40 mm image intensifiers
ProxiVision offers large area image intensifiers with 40 mm active diameter. Check here the advantages and features of large-size image intensifiers.
Most efficient coupling to large area CCD
As a consequence of Liouville's theorem any optical demagnification (either by taper or by lens) is
accompanied by a reduction of luminosity (Nφ m-2 s-1). This applies to any stage of the optical chain: on the input side it applies to the projection of the image onto the image intensifier, the same holds true for the image transfer from the image intensifier onto the focal plane array (CCD or CMOS).
[The only exception from that law is the use of a demagnifying inverter, which on the other hand is restricted to fiber optics as an input substrate, thus limiting quantum efficiency and image quality.]
On the input side this effect is however more critical because any loss of input light will result in a loss of signal, whereas at the output it will affect only the signal intensity.
Therefore the performance of an optical sensor can be optimized in many cases by choosing a large area sensor with a matching image intensifier in front.
With the notable exception of night vision goggles, nowadays nearly all image intensifiers are combined to a focal plane array (CCD or CMOS). With ever increasing number of pixels, large area CCDs are of growing popularity. In particular scientific applications frequently tend to demand sensors larger than 25 mm. In such cases a 40 mm intensifier is the best choice because it allows to use the full active area without image demagnification, which would be accompanied by undesired side-effects, most notably distortion and reduced transmission..
Improved light collection with large active area
Not surprisingly, applications that require an image intensifier are typically light-starving. Thus any loss of light on the input side is to be avoided. The projection of the object onto the active device is accompanied with losses proportional to the squared aspect ratio. Thus a 40 mm intensifier will get 2.5 times increased number of photons compared to a 25 mm one.
Faster acquisition upon direct contact with sample
One important usage of large intensifiers is the image acquisition in direct contact with selfemitting samples. The two most important fields of application are scintigraphy and X-ray imaging. As no lens can be used, the important parameter is the area directly covered because the acquisition time can be significantly reduced upon usage of a large-sized intensifier.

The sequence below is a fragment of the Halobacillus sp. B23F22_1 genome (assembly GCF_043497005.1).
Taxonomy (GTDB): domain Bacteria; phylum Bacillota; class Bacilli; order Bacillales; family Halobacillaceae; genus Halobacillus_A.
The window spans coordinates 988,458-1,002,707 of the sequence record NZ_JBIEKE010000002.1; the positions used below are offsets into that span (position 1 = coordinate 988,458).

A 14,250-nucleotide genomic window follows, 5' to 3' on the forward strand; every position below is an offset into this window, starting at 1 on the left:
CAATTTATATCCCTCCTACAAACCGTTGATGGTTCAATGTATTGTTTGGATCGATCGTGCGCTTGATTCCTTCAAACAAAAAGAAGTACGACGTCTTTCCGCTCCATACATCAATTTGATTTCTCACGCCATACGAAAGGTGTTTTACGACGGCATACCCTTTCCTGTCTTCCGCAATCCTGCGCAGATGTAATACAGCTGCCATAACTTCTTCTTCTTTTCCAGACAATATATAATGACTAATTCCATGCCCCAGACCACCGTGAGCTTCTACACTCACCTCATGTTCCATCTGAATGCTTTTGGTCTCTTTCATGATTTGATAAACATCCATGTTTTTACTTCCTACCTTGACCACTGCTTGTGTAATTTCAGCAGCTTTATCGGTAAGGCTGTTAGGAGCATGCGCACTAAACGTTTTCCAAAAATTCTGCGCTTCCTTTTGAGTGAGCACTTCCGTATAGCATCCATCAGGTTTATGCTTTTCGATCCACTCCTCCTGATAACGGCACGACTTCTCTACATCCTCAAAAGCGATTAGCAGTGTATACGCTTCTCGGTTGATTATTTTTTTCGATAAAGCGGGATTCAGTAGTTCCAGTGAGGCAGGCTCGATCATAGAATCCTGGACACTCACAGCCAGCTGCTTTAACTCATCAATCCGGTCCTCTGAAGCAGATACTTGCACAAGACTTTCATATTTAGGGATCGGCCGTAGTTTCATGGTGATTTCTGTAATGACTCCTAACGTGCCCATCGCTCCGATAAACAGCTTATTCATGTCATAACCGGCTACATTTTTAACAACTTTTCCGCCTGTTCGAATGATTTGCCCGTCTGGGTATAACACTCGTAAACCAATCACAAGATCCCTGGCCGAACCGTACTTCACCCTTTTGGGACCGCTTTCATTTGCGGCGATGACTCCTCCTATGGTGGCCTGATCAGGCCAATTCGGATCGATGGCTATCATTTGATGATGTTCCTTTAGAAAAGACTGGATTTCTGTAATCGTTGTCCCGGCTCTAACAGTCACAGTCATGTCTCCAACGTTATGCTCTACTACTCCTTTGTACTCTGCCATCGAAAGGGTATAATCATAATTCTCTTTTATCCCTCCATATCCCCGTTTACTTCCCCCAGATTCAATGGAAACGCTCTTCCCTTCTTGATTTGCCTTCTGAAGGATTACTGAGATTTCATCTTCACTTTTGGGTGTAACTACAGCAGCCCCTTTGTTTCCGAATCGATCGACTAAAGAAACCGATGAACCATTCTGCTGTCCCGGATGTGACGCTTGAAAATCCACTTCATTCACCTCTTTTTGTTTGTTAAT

In recent years, technologies competing with image intensifiers have been developed for lowlight applications, known as EMCCD and sCMOS. Typical sensor formats are between about 8 and 21mm and thus considerably smaller than the 40mm image intensifier diagonal. As explained above, the reduction of the image size strongly affects the light collection from the object. Therefore an optical setup based on a large 40mm image intensifier format is more light-efficient than one with a smaller sensor but higher lens-optical demagnification.
All useful configurations are ready for production:
- gating (exposure time) down to 10ns for the 40mm type
- typical operation without cooling
- intrinsic light amplification before camera readout
The common applications for 40 mm intensifiers typically require photocathodes for the visible spectrum, mostly for wavelengths below 600 nm. So S20 and Bialkali photocathodes are the most popular choices and they are well established at ProxiVision. Indeed most short-gating applications are covered with a common S20 photocathode. The same is true in situations where the intensifier "looks" at a phosphor screen (e.g. in X-ray imaging). Furthermore S20 is more robust a photocathode than S25. For these reasons
ProxiVision recommends the usage of S20 photocathodes. The S20 photocathode is also available as a broadband type with sensitivity in the UV and visible spectral range. Special“Solar-blind” or Bialkali photocathodes for the UV spectral range are available.
Additional special features of image intensifiers are:
- fiber or quartz input window
- UV / visible light sensitive photocathode
- single / double MCP
- glass / fiber output window
- high-voltage power supply available (ring with D=95mm or box type)
- gating electronics with integrated pulse generator available
The sensitivities shown above refer to non-gateable photocathodes on a quartz substrate.
Blemish specification for 40mm MCP image intensifiers
- “mininmal” means that the sum of all blemish areas of that blemish size class must not exceed 1% of the total active area.
- The size of a long blemish is considered equal to that of circular-shaped blemish with same area.
- Bright spots visible with a microscope and dark adapted eyes are not allowed at the recommended intensifier voltages inside the useful area of 40 mm.
- Same blemish specification for single and double MCP image intensifiers.